Step-by-step: How 211 works
While Midland county juggles two community crisis at once dispatchers at 211 Northeast Michigan are directing people to potentially life-saving resources. Behind the scenes, 211 has many moving parts and protocols to make sure people get the help they need.
Executive Director of 211 Northeast Michigan Sarah Kile said 211 is the simplest way to be directed to the organizations that can help change people’s lives.
Step 1: Seeking help
Anyone in Midland and the 22 other counties 211 serves can seek out the service. Kile said recent calls have mostly been requesting disaster relief organizations but 211 has a plethora of resources for any situation. There are organizations for substance abuse, food insecurity, bill payment and more.
“With the floods in Midland and Gladwin and with COVID, people still have their own crisis,” Kile said. “When there’s no food in your cupboard for your kids, that’s a crisis. Being able to navigate where to go – It’s the simplest process to pick up the phone and dial 211.”
Step 2: Calling 211
Simply dial 211 on your phone to be connected to an operator. Alternatively, you can text your zip code to 211 or live chat with dispatchers on the 211website.
The 211 website is also home to the community resource directory, which is used to navigate all 7,000 agencies in the database.
Kile said 211 takes around 150-200 calls on a normal day. At the height of the flood response they took over 300.
Step 3: Speaking to a 211 operator
After dialing 211, a computer will ask for language preferences and a zip code. From there you’ll be delivered to one of seven call centers in Michigan.
In most situations, anyone who calls 211 will be connected to a real person after entering a zip code. Because of the influx of calls after the flood crisis Kile said automated self-service directories were installed but the option to speak to an operator is still available.
All 211 operators are trained to take calls for about a month. Afterwards, the staff move towards national accreditation.
“Our goal is to answer those calls as soon as possible,” Kile said. “Being an operator is a highly skilled position… Quality of our employees is part of our DNA.”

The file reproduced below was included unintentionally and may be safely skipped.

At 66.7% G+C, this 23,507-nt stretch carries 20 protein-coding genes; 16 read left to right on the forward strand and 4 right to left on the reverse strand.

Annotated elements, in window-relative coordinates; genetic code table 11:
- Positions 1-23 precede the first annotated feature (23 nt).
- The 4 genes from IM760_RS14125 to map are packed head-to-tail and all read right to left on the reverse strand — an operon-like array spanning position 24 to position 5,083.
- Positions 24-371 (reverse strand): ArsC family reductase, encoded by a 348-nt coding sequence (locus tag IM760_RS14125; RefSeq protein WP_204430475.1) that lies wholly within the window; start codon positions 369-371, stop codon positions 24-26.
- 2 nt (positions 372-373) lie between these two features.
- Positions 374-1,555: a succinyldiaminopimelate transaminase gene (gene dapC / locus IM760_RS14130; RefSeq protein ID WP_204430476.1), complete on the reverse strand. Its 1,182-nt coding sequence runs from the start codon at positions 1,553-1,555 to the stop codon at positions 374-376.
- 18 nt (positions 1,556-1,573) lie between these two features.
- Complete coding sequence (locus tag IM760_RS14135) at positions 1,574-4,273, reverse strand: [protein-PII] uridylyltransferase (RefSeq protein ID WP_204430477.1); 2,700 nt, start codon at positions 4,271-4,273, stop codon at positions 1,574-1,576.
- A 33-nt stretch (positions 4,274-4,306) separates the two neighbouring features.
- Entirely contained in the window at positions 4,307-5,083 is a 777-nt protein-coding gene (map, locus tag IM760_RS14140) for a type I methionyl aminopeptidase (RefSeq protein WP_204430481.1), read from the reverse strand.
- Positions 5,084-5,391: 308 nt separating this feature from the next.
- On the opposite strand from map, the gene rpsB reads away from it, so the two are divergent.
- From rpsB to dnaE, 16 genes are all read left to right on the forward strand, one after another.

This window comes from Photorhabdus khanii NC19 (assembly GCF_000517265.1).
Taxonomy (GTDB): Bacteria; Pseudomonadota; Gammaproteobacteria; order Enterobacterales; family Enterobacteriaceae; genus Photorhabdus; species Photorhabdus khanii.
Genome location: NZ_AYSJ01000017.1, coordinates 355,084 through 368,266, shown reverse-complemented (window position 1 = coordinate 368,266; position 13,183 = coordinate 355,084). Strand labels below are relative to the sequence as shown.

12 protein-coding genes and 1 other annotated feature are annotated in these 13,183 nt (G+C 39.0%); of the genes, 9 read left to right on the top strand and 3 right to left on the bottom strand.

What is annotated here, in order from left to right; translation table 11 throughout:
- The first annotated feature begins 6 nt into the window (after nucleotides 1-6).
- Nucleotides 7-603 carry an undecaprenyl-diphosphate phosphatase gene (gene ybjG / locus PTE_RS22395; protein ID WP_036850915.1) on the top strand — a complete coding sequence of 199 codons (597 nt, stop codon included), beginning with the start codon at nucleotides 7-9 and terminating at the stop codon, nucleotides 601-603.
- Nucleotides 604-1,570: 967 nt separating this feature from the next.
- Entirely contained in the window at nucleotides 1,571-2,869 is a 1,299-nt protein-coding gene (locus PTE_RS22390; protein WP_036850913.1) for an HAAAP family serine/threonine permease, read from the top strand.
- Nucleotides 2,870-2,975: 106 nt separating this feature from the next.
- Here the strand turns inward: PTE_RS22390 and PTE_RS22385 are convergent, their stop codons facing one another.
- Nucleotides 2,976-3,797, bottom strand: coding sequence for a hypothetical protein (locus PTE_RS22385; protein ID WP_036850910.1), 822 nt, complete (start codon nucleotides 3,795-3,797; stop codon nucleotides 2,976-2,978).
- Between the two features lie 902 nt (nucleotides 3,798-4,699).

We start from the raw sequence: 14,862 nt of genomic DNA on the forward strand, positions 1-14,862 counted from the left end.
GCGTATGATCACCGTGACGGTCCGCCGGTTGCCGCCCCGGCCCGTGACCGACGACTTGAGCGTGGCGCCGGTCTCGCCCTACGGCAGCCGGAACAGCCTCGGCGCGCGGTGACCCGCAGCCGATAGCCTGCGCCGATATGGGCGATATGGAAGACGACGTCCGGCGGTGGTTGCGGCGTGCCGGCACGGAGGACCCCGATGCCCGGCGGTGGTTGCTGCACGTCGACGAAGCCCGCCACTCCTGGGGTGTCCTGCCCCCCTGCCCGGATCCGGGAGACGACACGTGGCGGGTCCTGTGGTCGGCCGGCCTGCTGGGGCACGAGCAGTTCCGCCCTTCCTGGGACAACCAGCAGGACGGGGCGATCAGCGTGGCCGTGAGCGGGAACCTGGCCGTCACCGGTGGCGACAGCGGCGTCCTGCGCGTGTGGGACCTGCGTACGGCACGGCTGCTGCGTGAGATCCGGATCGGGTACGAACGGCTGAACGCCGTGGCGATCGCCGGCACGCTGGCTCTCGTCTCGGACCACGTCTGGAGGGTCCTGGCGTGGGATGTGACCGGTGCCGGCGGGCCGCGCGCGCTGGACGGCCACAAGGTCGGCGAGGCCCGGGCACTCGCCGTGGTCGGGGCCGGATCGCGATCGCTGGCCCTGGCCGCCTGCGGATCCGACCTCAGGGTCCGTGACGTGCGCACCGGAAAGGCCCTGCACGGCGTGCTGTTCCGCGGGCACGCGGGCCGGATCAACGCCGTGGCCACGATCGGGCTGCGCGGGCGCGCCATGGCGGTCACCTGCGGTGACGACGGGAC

Step 4: Gathering information
Kile said 211 has a commitment to confidentiality, therefore the organization has boiled it down to only the most essential questions that will help match callers to the ideal organization.
“The questions that we try to ask our callers include; does anyone in the household have a disability? Is anyone over the age of 60? Are there any veterans in the household? This is because there are so many great resources that serve just those populations,” Kile said.
Next, the operator does a deep dive through the 211 databases to connect the caller to an organization that best serves their needs.
Step 6: Follow-up
In most cases, the next step is up to the caller to reach out and participate in the resources 211 recommends. In certain instances of health and safety 211 operators will request to follow-up to make sure the caller got the help that they needed.
“The creed of 211 is to offer confidentiality because it’s so hard to ask for help.” Kile said. “Oftentimes people are calling us on the worst days of their lives. We don’t want people to feel like someone is tracking them, we don’t follow-up with people in our database without their permission.”
211 is an organization that connects people to other organizations and resources that can help with needs, such as food, housing, shelter and more. For more information or help, dial 2-1-1 on your phone, text your zip code to 211, or visit https://www.211nemichigan.org/ to chat with someone online or browse local resources.
Editor's note: This article is the second installment of a weekly, local impact campaign the Midland Daily News is launching in partnership with 211 Northeast Michigan to raise awareness and provide continuing education about this vital service.